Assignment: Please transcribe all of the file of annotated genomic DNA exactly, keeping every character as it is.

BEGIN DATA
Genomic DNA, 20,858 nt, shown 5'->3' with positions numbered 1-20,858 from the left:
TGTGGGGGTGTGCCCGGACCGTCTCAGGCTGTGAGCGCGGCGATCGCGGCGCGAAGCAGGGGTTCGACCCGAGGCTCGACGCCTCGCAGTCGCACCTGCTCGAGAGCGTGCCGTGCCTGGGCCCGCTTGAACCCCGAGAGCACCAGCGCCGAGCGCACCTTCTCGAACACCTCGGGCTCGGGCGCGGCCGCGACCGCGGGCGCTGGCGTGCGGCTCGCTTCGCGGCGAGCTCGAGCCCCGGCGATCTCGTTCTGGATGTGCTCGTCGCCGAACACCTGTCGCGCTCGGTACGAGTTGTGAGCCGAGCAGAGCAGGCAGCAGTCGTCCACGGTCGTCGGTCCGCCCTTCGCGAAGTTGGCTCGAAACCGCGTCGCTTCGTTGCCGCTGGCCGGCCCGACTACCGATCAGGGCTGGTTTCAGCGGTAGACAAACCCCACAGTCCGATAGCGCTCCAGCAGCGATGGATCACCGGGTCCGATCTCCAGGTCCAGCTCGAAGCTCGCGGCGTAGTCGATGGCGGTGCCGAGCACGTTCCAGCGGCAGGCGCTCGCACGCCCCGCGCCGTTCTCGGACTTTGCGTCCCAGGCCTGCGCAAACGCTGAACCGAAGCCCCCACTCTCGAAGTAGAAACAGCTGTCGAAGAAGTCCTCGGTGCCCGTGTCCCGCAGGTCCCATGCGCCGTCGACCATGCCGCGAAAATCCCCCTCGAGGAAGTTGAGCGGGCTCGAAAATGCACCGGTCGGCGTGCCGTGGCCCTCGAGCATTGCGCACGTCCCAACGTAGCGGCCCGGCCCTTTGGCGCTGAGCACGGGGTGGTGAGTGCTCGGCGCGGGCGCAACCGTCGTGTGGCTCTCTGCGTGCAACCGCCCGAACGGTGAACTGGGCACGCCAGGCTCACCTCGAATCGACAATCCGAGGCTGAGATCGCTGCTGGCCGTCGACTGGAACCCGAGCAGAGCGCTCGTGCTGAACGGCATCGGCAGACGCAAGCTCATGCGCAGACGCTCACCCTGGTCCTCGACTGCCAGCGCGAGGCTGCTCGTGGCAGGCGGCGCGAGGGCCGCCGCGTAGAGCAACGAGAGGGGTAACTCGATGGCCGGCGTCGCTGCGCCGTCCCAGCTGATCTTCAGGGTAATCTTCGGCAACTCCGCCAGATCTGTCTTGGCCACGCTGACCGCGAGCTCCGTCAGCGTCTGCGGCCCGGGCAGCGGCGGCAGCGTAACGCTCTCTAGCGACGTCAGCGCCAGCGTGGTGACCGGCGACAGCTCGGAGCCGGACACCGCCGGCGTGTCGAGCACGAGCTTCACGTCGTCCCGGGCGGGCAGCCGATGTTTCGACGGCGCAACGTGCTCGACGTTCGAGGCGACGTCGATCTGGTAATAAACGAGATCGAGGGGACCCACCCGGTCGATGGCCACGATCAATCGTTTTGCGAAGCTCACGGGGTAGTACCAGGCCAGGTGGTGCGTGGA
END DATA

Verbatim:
Genomic DNA, 20,858 nt, shown 5'->3' with positions numbered 1-20,858 from the left:
TGTGGGGGTGTGCCCGGACCGTCTCAGGCTGTGAGCGCGGCGATCGCGGCGCGAAGCAGGGGTTCGACCCGAGGCTCGACGCCTCGCAGTCGCACCTGCTCGAGAGCGTGCCGTGCCTGGGCCCGCTTGAACCCCGAGAGCACCAGCGCCGAGCGCACCTTCTCGAACACCTCGGGCTCGGGCGCGGCCGCGACCGCGGGCGCTGGCGTGCGGCTCGCTTCGCGGCGAGCTCGAGCCCCGGCGATCTCGTTCTGGATGTGCTCGTCGCCGAACACCTGTCGCGCTCGGTACGAGTTGTGAGCCGAGCAGAGCAGGCAGCAGTCGTCCACGGTCGTCGGTCCGCCCTTCGCGAAGTTGGCTCGAAACCGCGTCGCTTCGTTGCCGCTGGCCGGCCCGACTACCGATCAGGGCTGGTTTCAGCGGTAGACAAACCCCACAGTCCGATAGCGCTCCAGCAGCGATGGATCACCGGGTCCGATCTCCAGGTCCAGCTCGAAGCTCGCGGCGTAGTCGATGGCGGTGCCGAGCACGTTCCAGCGGCAGGCGCTCGCACGCCCCGCGCCGTTCTCGGACTTTGCGTCCCAGGCCTGCGCAAACGCTGAACCGAAGCCCCCACTCTCGAAGTAGAAACAGCTGTCGAAGAAGTCCTCGGTGCCCGTGTCCCGCAGGTCCCATGCGCCGTCGACCATGCCGCGAAAATCCCCCTCGAGGAAGTTGAGCGGGCTCGAAAATGCACCGGTCGGCGTGCCGTGGCCCTCGAGCATTGCGCACGTCCCAACGTAGCGGCCCGGCCCTTTGGCGCTGAGCACGGGGTGGTGAGTGCTCGGCGCGGGCGCAACCGTCGTGTGGCTCTCTGCGTGCAACCGCCCGAACGGTGAACTGGGCACGCCAGGCTCACCTCGAATCGACAATCCGAGGCTGAGATCGCTGCTGGCCGTCGACTGGAACCCGAGCAGAGCGCTCGTGCTGAACGGCATCGGCAGACGCAAGCTCATGCGCAGACGCTCACCCTGGTCCTCGACTGCCAGCGCGAGGCTGCTCGTGGCAGGCGGCGCGAGGGCCGCCGCGTAGAGCAACGAGAGGGGTAACTCGATGGCCGGCGTCGCTGCGCCGTCCCAGCTGATCTTCAGGGTAATCTTCGGCAACTCCGCCAGATCTGTCTTGGCCACGCTGACCGCGAGCTCCGTCAGCGTCTGCGGCCCGGGCAGCGGCGGCAGCGTAACGCTCTCTAGCGACGTCAGCGCCAGCGTGGTGACCGGCGACAGCTCGGAGCCGGACACCGCCGGCGTGTCGAGCACGAGCTTCACGTCGTCCCGGGCGGGCAGCCGATGTTTCGACGGCGCAACGTGCTCGACGTTCGAGGCGACGTCGATCTGGTAATAAACGAGATCGAGGGGACCCACCCGGTCGATGGCCACGATCAATCGTTTTGCGAAGCTCACGGGGTAGTACCAGGCCAGGTGGTGCGTGGA